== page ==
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Thanksgiving Can Help Your Career

Thanksgiving Can Help Your Career

By Kevin Brennfleck and Kay Marie Brennfleck
National Certified Career Counselors and Life Calling CoachesSM


If you feel stuck in work you don't like, it's easy to list all the things that are wrong with your job, isn't it? If you are job hunting, you probably can readily recount everything that has gone wrong or been disappointing. Many of us have a natural bent toward focusing on the negative in any situation. We tend first to see what's bad rather than what is good in a situation.

But you know what? Although it may be hard at first, training yourself to see the positive in situations will benefit you (as well as those around you). God wants His people to be characterized by having a thankful, grateful heart despite our circumstances (Col. 2:7; 3:15; 4:2). Developing "an attitude of gratitude" can gradually transform how you see yourself, your life, your work and your potential. It can also transform how people will see you.

Recently, our family watched a TED Talk video, featuring Shawn Achor, that reminded us of the power that gratitude can have on our success at work and in life.  Shawn is an expert in human potential and believes that intentional thankfulness can lead to dramatically increasing our happiness.  We would encourage you to watch his twelve minute TED talk and then try an experiment by doing one of the strategies below for the next 30 days.         

Tips for Living Thankfully

1. Start a gratitude journal on paper or your computer. Take a few minutes each morning or evening to write down 3-5 things for which you are grateful. Each day, see if you can come up with at least one thing you are grateful for related to your work. Ask God to help you see what He has given you for which you can express thankfulness.

2) Each day, make a point at work (or elsewhere, if you are job hunting) to thank someone for something they have done for you, or to give someone positive feedback about something they do or a character trait or quality that you appreciate in them. Negativity in a work environment is contagious. The opposite can be true, as well! See what impact uplifting comments can make in your workplace.

3) Re-train your mind to thank God not only because of, but also in spite of, what is happening around you.  Disciplining our minds to see the good and to see God in our circumstances whatever they may be is life-changing. Pastor and author Charles Swindoll says,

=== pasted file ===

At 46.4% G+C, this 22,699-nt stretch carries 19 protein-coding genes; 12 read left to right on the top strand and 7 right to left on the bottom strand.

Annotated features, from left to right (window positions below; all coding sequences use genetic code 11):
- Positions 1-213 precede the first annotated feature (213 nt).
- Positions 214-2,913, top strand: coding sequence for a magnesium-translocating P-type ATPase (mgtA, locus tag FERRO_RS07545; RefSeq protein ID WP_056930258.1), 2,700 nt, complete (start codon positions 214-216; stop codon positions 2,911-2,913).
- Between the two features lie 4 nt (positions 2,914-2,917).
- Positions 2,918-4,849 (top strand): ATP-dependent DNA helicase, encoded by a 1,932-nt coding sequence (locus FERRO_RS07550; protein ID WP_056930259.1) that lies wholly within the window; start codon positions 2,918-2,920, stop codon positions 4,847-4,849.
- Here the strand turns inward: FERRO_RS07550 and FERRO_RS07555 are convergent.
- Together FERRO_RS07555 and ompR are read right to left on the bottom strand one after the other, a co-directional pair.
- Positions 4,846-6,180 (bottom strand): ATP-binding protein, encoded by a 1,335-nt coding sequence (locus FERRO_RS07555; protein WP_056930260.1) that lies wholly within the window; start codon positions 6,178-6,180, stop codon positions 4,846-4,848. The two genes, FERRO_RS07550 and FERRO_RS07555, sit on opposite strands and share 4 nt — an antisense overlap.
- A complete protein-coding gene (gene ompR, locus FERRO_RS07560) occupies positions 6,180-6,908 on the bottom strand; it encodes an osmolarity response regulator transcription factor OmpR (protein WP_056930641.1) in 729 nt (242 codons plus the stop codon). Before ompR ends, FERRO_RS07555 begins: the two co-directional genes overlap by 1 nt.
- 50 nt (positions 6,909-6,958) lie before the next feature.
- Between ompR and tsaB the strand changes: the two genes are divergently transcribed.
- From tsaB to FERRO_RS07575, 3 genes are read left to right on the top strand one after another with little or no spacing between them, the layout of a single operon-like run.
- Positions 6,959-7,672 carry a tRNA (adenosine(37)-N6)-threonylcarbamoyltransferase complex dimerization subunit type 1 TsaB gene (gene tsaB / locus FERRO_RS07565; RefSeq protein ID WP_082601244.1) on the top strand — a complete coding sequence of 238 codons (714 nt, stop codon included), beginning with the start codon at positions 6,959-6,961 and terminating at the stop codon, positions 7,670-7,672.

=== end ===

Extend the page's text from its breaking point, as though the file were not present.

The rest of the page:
...The longer I live the more convinced I become that life is 10 percent what happens to us and 90 percent how we respond to it. I believe that the single most significant decision I can make on a day-to-day basis is my choice of attitude.... Attitude keeps me going or cripples my progress. It alone fuels my fire or assaults my hope. When my attitudes are right, there's no barrier too high, no valley too deep, no dream too extreme, no challenge too great for me.

Positive Results from a Positive Attitude

Research supports the value of a positive attitude. A 2009 study by the Mayo Clinic found that taking an optimistic approach to the everyday challenges of life leads to better health, peace of mind and a longer life. The optimists in the Mayo surveys had fewer health problems and fewer difficulties with work or daily routines. They experienced less pain, had more energy, were comfortable in social situations and enjoyed social activities. The optimistic study participants also said they were generally happier, calmer and more peaceful than their pessimistic counterparts.

Each of us has much to gain from practicing the biblical mandate to "give thanks." For those of us who follow Christ, and want the best out of life, let us remember to make "thanksgiving" a way of life instead of just a one-day celebration!

Please comment below and let us know how your thanksgiving strategies are working for you!

© Article copyright by Kevin and Kay Marie Brennfleck, All rights reserved. The above information is intended for personal use only. No commercial use of this information is authorized without written permission.